Choose life. Choose a job. Choose a career. Choose a family. Choose a fucking big television, Choose washing machines, cars, compact disc players, and electrical tin can openers. Choose good health, low cholesterol and dental insurance. Choose fixed-interest mortgage repayments. Choose a starter home. Choose your friends. Choose leisure wear and matching luggage. Choose a three-piece suite on hire purchase in a range of fucking fabrics. Choose DIY and wondering who the fuck you are on a Sunday morning. Choose sitting on that couch watching mind-numbing spirit-crushing game shows, stuffing fucking junk food into your mouth. Choose rotting away at the end of it all, pissing your last in a miserable home, nothing more than an embarrassment to the selfish, fucked-up brats you have spawned to replace yourself. Choose your future. Choose life . . . But why would I want to do a thing like that? I chose not to choose life: I chose something else…


Written by John Hodge, based on phonetically written novel by Irvine Welsh. Directed by British hero of the moment, Danny Boyle. However, this directorial triumph may have raised eyebrows and turned stomachs if he had followed suit at the Olympic Opening Ceremony. Whilst we have seen in the past few days that Boyle has perfectly captured all that is great about Britain-he is arguably better known for his depiction of the darker sides of life. 


The needle goes in. The floorboards open. And Mark Renton (Ewan McGregor), the epitome of heroin-chic hero of ‘Trainspotting’, drifts into the druggy oblivion that this film depicts with such dead-on symbolism and accuracy of the all-consuming impact of drugs- all to the theme tune of the sullen track, ‘Perfect Day’. He disappears into the carpet and drifts for sometime before waking in a hospital- as Mother Superior had so helpfully put him into a cab- gasping for breath and emerging from the depths of the his carpet-coffin. Deep stuff, man.


Danny successfully tacklesBritain, or more specificallyScotland’s, lurid drug scene in ‘Trainspotting’ with the help of his favourite actor, McGregor if you didn’t know, and a banging soundtrack of typically British tunes.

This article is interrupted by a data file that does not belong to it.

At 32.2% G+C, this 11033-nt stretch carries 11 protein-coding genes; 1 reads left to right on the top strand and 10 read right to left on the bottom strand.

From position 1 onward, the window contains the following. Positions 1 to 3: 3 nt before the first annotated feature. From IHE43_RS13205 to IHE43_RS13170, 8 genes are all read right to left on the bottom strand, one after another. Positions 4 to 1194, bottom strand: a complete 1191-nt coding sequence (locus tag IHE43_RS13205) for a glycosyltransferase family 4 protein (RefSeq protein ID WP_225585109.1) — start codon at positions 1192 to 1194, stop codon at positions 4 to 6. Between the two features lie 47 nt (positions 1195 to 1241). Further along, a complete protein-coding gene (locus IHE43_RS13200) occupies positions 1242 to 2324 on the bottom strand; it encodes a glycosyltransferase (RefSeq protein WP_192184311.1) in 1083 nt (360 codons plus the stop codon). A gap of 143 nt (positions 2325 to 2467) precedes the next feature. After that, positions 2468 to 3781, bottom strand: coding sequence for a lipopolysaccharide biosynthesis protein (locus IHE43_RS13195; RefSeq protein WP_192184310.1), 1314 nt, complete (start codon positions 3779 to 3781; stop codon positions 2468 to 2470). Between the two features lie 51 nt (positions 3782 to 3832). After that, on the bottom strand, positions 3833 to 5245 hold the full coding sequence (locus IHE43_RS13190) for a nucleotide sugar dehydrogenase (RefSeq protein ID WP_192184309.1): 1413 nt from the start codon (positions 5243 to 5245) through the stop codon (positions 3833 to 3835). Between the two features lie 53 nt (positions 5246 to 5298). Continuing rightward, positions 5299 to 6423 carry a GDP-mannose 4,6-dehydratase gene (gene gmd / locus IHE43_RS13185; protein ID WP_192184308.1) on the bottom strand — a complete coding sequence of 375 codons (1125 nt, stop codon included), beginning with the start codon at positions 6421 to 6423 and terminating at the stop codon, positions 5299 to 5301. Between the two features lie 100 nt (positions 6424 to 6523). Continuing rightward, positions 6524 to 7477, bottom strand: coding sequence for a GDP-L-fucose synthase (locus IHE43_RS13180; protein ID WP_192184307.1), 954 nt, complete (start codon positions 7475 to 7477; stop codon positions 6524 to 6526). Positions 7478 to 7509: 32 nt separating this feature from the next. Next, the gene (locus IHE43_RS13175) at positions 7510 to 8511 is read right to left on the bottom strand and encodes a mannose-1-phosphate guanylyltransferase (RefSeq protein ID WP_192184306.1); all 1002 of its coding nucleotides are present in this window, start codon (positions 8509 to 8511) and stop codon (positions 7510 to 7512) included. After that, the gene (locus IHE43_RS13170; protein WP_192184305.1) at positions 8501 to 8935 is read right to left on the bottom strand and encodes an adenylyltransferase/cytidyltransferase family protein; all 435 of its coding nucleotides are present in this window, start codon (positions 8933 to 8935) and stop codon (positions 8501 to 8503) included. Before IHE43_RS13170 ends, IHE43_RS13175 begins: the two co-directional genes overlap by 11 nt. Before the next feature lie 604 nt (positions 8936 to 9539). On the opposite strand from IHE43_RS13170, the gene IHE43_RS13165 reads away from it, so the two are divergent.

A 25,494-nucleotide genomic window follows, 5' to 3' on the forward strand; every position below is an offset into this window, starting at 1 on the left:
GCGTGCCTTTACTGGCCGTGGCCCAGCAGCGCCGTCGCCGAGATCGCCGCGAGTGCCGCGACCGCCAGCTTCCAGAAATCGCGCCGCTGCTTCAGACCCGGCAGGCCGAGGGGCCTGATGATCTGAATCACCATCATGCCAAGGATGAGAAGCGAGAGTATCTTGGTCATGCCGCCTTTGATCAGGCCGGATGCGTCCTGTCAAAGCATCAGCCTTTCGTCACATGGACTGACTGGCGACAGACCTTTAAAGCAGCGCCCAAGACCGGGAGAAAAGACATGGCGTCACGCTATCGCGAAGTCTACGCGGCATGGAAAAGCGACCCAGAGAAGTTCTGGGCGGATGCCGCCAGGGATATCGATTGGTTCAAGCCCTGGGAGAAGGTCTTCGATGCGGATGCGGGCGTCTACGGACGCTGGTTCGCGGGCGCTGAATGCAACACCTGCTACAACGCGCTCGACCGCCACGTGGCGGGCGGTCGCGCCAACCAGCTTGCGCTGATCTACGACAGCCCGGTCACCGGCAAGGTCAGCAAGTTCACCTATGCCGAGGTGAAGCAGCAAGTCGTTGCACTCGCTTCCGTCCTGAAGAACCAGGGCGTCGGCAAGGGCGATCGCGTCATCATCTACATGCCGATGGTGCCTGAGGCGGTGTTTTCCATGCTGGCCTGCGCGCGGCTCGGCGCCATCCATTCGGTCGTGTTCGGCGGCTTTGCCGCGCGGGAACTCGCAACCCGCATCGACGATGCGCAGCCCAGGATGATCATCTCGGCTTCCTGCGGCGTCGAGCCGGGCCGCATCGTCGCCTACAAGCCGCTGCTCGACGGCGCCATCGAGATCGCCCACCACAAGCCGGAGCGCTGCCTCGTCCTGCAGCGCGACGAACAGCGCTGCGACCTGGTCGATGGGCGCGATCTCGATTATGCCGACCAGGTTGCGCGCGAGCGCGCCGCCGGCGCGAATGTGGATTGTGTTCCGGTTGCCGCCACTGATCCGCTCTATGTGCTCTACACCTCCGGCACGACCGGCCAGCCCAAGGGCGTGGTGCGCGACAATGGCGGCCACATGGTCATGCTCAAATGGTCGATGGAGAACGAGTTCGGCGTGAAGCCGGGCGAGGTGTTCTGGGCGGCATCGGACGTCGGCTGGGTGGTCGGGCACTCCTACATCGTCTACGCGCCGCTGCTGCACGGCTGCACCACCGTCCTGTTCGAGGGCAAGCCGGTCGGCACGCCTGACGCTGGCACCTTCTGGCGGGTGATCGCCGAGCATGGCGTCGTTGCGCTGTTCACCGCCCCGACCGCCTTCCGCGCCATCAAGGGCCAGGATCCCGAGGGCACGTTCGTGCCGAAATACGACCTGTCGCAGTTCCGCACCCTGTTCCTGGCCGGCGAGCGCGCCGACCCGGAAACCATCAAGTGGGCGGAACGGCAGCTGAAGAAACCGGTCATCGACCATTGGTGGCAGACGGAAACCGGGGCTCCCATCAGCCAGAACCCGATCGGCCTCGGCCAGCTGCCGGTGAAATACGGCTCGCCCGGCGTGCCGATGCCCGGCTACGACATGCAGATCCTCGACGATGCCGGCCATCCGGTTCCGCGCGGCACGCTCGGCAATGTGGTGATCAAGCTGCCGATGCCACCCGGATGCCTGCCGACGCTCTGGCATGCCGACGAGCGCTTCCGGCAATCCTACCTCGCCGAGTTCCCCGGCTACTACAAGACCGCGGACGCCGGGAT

Whilst the film features gruesome scenes, for example, the cot death and the infamous ‘worst toilet inScotland’ toilet debacle, Boyle somehow manages to paint a romantic rose-tinted perspective over the true harsh realities of drug addiction, which makes it entirely watchable.

Renton, Sickboy, Spud, Begbie and co are loveable lowlifes. The audience wants to watch these men who still manage to be slick and compelling whilst battling heroin’s tyrannical rule over the human body. Everyone is looking for reasons for their behaviour, not unlike the love-hate charm that is felt for The Droogs in Kubrick’s ‘A Clockwork Orange’- but as Rentonexplains, ‘there are no reasons. Who needs reasons when you’ve got heroin?’

This is perhaps why Boyle’s success and genius is often applauded and awarded. Although he often broaches difficult subjects [Slumdog Millionaire, 127 hours, Shallow Grave] he finds beauty in the grotesque and reveals the drive of the human spirit to push and find the light at the end of the tunnel, or in this case, the dirty needle, through mesmerising protagonists played by superbly cast actors.

Relatable misery for all to enjoy with the comfort of a pretty cool soundtrack- sounds like the perfect recipe for a truly British film. The film is totally nineties – it lacks in dialogue but this is outweighed by Boyle’s wide angle shots and clever imagery- cue McGregor climbing in and out of a toilet, Renton’s crazy trip when going cold turkey and the graphic depiction of injecting ‘just one more hit’.

Danny Boyle’s adaptation of ‘Trainspotting’ led the film to be critically acclaimed as one of the best British films of all time. It had an immediate impact on popular culture and is still recognised as a cultural point of reference in terms of Britpop and ‘Cool Britannia’. Boyle captures the essential, raw side of what it means to be British in his films, which undoubtedly explains why he was chosen to direct the Opening Ceremony.

Boyle did make a nod to his infamous film in the Pop heritage section of the ceremony- by showing the iconic scene of Renton running to the theme tune of Lust for Life with the cynically driven Choose Life monologue playing out- which begs the question why is a scene of a desperate and pessimistic man running, synonymous with British culture…

About The Author

Emily is from South London and has a degree in English Literature. Emily is a marketing assistant who writes about films and music in her spare time. Horror and grindhouse are her thing - although she will happily watch anything if it means a trip to the cinema.